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In an emergency, communications can be a matter of life and death. It’s the third leg of the tactical triad: shoot, move, communicate. It’s also a crucial part of many non-combat emergency preparedness frameworks. Every aircraft pilot is reminded of three top priorities during training — aviate (keep flying the aircraft), navigate (be sure you’re traveling in a safe direction), and communicate (stay in touch with air traffic control).
Regardless of the emergency situation you find yourself in, the importance of comms cannot be overlooked.
In emergency and preparedness circles, the merits of various radio equipment and modes of communication are hotly debated. Even within the handheld radio sub-category, there are thousands of models to choose from. However, when it comes to communications, one thing sets it apart from all other gear debates: it takes two to communicate.
If you have no one to talk to, or the person on the other end can’t receive your call, it doesn’t matter how great your gear is. Every emergency communications plan must take this interoperability factor into consideration.
So, we’ve established that you need several handheld radios to help your family and friends stay in touch during emergencies, and you need each handheld radio to be able to communicate with the broadest number of people possible. The ubiquitous Baofeng UV-5R (or its sibling, the F8HP) seems to be the standard choice for a cheap and versatile radio — it’s not a bad option for beginners, but it’s far from the best choice.
If you’ve never bought a handheld radio, or you already own a few and have decided it’s time to upgrade, you should consider your options carefully. In this article, I’ll present some of my favorite radios at different price points for those who are looking for something more sophisticated and powerful than the old UV-5R.
My selection criteria for these recommendations are the following:
At the low-end, I’m starting with a Baofeng UV-9R Plus. Yes, I know, it’s odd for me to be suggesting a Baofeng to replace another Baofeng (UV-5R/FH8P), but based on my criteria, I think this is either a good first radio, or one you should strongly consider as a replacement for your old UV-5R.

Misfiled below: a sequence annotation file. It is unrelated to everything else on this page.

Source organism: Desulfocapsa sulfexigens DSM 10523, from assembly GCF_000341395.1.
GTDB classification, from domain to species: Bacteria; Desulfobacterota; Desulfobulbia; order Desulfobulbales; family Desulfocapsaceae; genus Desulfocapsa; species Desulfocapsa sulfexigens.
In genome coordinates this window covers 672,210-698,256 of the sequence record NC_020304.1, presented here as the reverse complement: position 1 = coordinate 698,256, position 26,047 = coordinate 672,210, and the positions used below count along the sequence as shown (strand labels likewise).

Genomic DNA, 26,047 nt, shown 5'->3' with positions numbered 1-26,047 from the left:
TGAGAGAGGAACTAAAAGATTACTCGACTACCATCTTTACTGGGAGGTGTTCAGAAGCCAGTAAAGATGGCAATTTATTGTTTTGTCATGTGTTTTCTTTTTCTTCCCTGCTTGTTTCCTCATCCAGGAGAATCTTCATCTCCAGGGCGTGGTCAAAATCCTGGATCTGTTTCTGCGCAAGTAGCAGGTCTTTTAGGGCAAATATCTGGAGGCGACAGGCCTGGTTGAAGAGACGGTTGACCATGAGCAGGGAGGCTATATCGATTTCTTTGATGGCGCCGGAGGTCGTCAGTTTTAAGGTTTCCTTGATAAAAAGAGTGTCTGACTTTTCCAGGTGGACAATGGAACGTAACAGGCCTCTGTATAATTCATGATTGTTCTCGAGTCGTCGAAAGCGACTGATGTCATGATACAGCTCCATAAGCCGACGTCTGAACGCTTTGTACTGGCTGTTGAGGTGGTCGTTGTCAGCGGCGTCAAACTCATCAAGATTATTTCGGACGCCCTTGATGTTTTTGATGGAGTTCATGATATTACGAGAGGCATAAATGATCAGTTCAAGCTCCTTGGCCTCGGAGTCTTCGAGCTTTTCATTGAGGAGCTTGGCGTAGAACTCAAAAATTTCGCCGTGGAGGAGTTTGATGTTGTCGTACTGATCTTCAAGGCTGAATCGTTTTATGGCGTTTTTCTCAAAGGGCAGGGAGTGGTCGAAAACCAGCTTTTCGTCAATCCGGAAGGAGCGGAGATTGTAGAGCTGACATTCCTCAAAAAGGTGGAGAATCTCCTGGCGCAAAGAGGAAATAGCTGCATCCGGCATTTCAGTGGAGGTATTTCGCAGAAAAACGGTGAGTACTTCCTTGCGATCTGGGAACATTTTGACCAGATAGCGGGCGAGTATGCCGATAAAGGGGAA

Above: The Baofeng UV-9R Plus is a cost-effective alternative to radios such as the UV-5R, giving the user the same capabilities but in a rugged package more suitable to hard use in a disaster or civil defense scenario.
The UV-9R Plus can be had for only $30 – depending on color – as of the time of this writing and can be obtained from retailers such as Amazon. For about $50, you can get a package with two batteries, programming cable, shoulder-mounted speaker mic, earpiece, charger, etc.
The UV-9R is an analog VHF/UHF, FM ham radio that is software unlockable to get out of the 2m and 70cm ham bands. As such, you’re able to talk with anyone else using analog FM on or around the 2m and 70cm bands, from other Baofeng users to those running high-end rigs.
From a user perspective, the UV-9R is just another Baofeng, so anyone with experience using a Baofeng will be able to pick it up and go. The menu interface is the same as a UV5R, and it works with the popular Chirp programming software as well.
Above: Disco32 and Armorwerx both make PTTs for the water-tight Baofeng multi-pin connection. The radio also ships with an Abree shoulder mic.
The UV9R Plus is IP67 rated for dust and water resistance. This means the radio is completely protected from dust and can survive immersion in 1m of water for a short period of time. Dropping this radio in a puddle or using it in a rain or dust storm is no problem.
The radio also claims to be drop-proof. Possibly related to this — and definitely an improvement over a UV-5R — is an extended collar protecting the volume/power knob, helping reduce the likelihood that it gets accidentally turned at a tactically inopportune time. The collar may also protect it from breakage to a degree.